About 63 per cent of Libya’s 2.8 million registered voters have turned out in the country’s first free election in nearly 60 years, to choose a constituent assembly that is to appoint a cabinet and Prime Minister before it writes a new constitution under which fresh parliamentary elections will be held. With 200 seats allocated by regional population sizes, the western region of Tripolitania and the southern region, Fezzan, have 100 and 40 seats respectively; the other 60 go to Cyrenaica in the east. Under the hybrid electoral system, voters have been offered 2,600 individual candidates and some 1200 contenders belonging to one or other of 400 political organisations, and early indications are that the 60-party National Forces Alliance under Mohamed Jibril has established a strong lead. Final results will not be known until after July 16, and while nearly all polling stations opened and functioned as required, there were some disruptions. In the east, armed militias killed an election worker when they fired on a helicopter carrying election materials; the aircraft later crash-landed.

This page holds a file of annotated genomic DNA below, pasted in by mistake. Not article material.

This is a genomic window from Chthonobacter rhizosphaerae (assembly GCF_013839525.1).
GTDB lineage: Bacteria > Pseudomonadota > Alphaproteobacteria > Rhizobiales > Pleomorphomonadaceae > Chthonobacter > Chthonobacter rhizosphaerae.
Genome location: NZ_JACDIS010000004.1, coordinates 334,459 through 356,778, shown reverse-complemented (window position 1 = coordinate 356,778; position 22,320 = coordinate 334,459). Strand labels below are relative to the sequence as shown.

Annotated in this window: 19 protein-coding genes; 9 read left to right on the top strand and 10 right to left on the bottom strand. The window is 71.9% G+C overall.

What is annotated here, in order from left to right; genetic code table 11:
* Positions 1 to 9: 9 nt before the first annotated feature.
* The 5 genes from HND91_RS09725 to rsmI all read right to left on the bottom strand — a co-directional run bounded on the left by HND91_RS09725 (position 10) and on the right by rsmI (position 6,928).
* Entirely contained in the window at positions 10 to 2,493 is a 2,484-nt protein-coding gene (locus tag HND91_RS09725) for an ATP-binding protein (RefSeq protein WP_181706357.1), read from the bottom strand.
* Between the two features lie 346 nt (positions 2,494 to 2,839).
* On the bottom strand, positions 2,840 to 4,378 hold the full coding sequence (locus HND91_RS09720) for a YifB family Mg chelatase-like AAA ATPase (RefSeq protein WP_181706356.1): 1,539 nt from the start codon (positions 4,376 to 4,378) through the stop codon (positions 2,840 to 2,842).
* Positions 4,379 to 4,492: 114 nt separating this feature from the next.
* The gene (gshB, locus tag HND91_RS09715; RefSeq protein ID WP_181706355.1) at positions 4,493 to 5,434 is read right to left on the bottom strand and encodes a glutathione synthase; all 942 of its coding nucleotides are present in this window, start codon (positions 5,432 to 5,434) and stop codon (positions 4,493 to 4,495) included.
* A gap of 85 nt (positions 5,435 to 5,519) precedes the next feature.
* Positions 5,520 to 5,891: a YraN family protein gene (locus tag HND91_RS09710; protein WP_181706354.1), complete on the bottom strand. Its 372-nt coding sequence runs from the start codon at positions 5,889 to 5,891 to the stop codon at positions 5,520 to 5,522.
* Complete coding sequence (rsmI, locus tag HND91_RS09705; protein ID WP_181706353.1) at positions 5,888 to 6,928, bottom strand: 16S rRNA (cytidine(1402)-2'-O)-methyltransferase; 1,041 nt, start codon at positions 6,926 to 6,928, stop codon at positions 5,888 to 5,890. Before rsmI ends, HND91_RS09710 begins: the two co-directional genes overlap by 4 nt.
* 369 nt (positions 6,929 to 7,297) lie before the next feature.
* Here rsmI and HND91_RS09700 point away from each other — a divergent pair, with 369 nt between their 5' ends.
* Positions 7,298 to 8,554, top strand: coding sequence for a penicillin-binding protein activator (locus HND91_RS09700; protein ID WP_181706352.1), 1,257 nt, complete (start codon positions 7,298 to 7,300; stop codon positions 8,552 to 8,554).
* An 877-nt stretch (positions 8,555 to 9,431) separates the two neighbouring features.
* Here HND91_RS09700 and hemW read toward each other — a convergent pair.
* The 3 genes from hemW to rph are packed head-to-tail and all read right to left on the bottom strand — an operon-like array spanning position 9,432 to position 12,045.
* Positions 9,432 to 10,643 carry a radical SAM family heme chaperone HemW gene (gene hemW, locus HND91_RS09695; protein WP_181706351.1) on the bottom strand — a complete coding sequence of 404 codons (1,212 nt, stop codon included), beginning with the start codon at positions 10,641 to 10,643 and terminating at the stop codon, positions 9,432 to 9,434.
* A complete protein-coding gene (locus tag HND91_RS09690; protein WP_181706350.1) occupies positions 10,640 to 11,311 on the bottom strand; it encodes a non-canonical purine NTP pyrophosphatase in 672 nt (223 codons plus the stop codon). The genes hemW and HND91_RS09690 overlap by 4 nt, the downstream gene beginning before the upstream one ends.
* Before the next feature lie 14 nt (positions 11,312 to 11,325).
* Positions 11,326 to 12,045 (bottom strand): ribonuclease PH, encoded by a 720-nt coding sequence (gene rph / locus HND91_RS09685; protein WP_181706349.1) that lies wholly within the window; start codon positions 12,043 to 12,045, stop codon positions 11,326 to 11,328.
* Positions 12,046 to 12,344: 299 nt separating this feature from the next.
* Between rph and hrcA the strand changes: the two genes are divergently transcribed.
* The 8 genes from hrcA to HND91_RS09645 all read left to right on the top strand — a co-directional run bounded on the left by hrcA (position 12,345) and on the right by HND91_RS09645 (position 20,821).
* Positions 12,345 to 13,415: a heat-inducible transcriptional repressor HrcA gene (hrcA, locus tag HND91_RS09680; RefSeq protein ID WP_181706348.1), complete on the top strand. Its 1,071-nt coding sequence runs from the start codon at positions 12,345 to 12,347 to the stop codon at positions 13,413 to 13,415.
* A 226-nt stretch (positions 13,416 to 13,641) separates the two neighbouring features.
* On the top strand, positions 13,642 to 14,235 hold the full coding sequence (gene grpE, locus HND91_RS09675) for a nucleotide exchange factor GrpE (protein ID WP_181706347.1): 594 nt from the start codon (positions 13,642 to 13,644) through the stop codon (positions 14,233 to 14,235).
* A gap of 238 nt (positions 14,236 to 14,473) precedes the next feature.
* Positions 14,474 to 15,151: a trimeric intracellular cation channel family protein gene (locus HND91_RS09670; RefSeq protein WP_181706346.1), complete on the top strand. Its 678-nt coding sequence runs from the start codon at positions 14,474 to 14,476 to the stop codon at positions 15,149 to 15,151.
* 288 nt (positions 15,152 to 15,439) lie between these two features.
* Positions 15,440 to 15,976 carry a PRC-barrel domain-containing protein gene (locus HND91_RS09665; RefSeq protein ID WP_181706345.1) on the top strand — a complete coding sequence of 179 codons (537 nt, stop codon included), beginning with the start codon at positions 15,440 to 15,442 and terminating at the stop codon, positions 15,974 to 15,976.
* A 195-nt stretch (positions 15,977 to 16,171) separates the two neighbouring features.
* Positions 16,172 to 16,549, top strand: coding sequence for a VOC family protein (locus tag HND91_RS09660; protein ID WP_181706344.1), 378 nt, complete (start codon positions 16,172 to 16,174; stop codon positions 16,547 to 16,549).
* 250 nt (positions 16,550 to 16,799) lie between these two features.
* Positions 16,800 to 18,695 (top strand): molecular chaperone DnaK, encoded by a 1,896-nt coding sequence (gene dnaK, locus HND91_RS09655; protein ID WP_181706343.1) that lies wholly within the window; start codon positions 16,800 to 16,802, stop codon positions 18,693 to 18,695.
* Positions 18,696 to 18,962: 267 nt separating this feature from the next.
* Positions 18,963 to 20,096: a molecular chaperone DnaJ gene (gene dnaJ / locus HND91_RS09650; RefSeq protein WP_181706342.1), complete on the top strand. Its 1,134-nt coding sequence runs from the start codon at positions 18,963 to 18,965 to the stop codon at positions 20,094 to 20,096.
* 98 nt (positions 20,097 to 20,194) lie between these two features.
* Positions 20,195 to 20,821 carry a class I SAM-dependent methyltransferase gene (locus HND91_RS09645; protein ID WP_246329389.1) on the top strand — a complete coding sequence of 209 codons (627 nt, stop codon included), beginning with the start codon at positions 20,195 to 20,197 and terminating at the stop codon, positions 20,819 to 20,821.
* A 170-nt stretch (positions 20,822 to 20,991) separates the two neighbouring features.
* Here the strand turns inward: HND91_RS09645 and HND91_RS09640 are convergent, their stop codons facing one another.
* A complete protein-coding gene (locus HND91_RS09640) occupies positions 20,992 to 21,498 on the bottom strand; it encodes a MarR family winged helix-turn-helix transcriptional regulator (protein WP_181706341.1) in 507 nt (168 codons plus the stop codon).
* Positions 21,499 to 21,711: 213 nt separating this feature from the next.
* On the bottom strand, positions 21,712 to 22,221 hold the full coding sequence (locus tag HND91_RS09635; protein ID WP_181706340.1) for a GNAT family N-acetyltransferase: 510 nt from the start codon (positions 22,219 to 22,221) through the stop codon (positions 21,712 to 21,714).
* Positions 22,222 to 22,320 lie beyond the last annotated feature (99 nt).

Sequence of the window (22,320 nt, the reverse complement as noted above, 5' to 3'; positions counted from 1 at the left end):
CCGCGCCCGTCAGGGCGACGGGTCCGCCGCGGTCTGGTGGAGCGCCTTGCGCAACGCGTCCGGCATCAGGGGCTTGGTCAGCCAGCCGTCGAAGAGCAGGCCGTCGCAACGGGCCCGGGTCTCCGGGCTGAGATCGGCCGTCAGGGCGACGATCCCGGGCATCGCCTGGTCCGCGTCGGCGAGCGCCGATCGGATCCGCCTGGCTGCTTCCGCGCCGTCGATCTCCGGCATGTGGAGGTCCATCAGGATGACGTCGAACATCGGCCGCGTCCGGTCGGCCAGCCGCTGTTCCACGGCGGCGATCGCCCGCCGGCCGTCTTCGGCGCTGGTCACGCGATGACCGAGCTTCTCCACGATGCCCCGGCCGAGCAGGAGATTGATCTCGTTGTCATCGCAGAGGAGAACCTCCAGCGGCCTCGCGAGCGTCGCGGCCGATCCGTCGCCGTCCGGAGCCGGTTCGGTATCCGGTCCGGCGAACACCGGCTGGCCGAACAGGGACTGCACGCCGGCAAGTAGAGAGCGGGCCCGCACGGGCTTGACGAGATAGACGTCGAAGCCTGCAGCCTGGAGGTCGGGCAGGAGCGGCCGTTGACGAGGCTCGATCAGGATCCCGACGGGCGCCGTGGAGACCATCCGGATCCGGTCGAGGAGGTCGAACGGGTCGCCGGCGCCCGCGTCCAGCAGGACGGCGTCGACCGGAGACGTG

Mr. Jibril, who led the National Transitional Council (NTC) during the 2011 western-aided war to overthrow the 42-year dictatorship of Muammar al-Qadhafi, is a devout Muslim and rejects attempts to label him a liberal or a secularist. Yet that only partly explains the poor showing by the Justice and Construction Party, the Libyan political wing of the Muslim Brotherhood, which through its political parties has won the parliament and the presidency in Egypt, as well as a majority in the Tunisian parliament. In Libya, however, the Islamists are reliably estimated to have won only a 15 per cent vote-share even among conservative easterners. One reason is that the complicated system has led to voting largely along tribal and familial lines; a second is that Libyan voters resent the suggestion that they need to be told how to be Muslims. Thirdly, Cyrenaican leaders, who seek a federal system, are suspicious of what they see as strong forms of Islamism pushed by West Asian states like Qatar, which helped depose Qadhafi. Eastern leaders — who live above the country’s main oilfields — contend that the seat allocation in Tripoli marginalises their region, and they have already won a concession in that the 60-member parliamentary committee to write the new constitution will now be elected by the public and not be appointed by the constituent assembly. The key issues, therefore, are mainly political rather than religious, as they should be, but it is ordinary Libyan voters who have made them so. Irrespective of the result and the political feuding, this election is their triumph and theirs alone.